The Cecropia Silk Moth is a stunning specimen with wings that are red, white, and yellow, as well as black “eye” markings and a frosted appearance. Red and white bands can be seen on the abdomen. This moth has a 2-week adult lifecycle and a 5 7/8 inch wingspan. These moths, which can be found East of the Rocky Mountains, resemble the forests in North America. The bolas spider can imitate a female cecropia’s pheromones, and it will use the scent to entice male moths into its webs. The moths breed from March to July, and in some areas, they will breed in May and June and then again two weeks later.
More About The Cecropia Silk Moth
The largest native moth in North America is called a Hyalophora cecropia, or cecropia moth. It belongs to the Saturniidae family, which also includes giant silk moths. This kind of moth is one of the biggest moths in the world. Females have been observed to have wingspans of at least five to seven inches (160 mm). These moths are widespread across North America, reaching as far west as Washington and as far north as most of the provinces of Canada. The cecropia moth larvae can be found on many different types of trees, but they are most frequently found on maple trees. Carl Linnaeus first described the species in his 10th edition of Systema Naturae, published in 1758.
Adult Cecropia Moth
Cecropia moth adults resemble butterflies but have thick, hairy bodies and feathered antennae. The white “collar” and white bands on the abdomen are attached to a red body. The wings are dark brown or gray overall, with a reddish patch at the base of each forewing, when viewed from above. Each of the four wings has a reddish-rimmed, whitish crescent in the middle of it. Red is used to outline the postmedian line’s outer margin, which is the bold line that parallels the wings’ outer edges.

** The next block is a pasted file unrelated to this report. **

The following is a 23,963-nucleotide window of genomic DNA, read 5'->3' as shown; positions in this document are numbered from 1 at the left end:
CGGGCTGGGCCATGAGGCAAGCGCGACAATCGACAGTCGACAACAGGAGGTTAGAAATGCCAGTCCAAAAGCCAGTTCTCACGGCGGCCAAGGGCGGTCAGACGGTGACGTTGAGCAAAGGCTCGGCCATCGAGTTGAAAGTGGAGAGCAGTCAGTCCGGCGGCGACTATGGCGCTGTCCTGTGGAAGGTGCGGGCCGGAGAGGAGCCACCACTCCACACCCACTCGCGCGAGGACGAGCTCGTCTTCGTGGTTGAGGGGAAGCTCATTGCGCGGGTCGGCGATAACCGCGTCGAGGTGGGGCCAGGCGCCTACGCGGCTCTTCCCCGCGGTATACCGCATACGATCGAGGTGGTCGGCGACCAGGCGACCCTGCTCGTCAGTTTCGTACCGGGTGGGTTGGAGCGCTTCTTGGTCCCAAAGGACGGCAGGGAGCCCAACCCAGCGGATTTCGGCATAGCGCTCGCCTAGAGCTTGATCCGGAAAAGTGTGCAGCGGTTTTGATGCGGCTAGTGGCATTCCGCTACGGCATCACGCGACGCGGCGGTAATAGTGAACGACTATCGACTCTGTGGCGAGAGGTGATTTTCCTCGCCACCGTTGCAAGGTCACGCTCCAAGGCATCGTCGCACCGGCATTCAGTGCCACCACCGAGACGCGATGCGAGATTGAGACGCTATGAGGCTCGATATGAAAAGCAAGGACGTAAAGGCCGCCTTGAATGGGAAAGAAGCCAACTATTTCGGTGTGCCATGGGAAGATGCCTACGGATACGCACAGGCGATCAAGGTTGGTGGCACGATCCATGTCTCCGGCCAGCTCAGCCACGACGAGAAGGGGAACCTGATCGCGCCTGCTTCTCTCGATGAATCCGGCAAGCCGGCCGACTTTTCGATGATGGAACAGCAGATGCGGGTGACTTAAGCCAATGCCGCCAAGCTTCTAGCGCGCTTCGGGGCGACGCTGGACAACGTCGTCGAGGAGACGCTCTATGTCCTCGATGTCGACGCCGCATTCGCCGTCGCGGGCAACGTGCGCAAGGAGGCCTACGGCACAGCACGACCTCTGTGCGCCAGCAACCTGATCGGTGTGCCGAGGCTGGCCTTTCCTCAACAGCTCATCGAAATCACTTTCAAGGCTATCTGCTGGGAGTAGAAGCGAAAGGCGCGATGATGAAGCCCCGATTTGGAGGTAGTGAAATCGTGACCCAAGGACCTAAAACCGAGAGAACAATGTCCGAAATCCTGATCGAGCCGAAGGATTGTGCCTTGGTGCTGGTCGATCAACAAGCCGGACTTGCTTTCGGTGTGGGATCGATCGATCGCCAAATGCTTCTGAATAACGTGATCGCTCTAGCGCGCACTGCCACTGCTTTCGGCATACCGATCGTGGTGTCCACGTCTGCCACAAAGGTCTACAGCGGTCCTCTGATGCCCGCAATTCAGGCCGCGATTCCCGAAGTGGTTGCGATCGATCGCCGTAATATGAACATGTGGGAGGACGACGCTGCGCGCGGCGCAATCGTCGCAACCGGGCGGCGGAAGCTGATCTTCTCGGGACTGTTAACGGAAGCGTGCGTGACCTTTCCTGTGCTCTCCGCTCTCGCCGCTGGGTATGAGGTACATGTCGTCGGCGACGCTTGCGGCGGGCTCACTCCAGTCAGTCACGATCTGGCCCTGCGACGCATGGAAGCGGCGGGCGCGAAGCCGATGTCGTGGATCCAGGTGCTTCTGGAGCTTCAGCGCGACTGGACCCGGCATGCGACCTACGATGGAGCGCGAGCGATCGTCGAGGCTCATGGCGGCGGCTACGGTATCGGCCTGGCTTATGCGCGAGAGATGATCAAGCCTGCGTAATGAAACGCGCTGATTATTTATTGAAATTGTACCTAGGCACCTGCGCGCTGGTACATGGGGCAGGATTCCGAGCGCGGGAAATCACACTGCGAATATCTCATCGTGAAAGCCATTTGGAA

Larvae are enormous and bluish green in color. Two rounded, reddish-orange tubercles with black points can be seen at the top of the second and third thoracic segments. A double row of yellow tubercles is located on top of the abdominal segments. Rows of blue tubercles can be seen along the sides. In addition, the Cecropia caterpillar is included in the world’s seven largest caterpillars.
Habitat and Conservation of Cecropia Moth
Cecropias are most frequently found where open spaces and forested areas converge. Cecropias can be found almost anywhere in our state thanks to their wide range of host trees. For instance, maple trees thrive in yards and parks while also making up a sizable portion of the state’s natural forests. Cecropias can be found near water because willows predominate there. This species of nocturnal animals is drawn to lights at night. Numbers are decreasing in some areas as a result of habitat loss, pesticides, and other factors.
Food of Cecropia Moth
More than 20 different species of Missouri trees and shrubs are consumed by larvae, including willows, dogwoods, cherries, plums, apples, box elder, and various maples (including box elder). The adults of other giant silk moths lack or have small mouthparts, and they can only survive for a short time without food by using the food they stored as caterpillars and consumed as adults.
Life Cycle of Cecropia Moth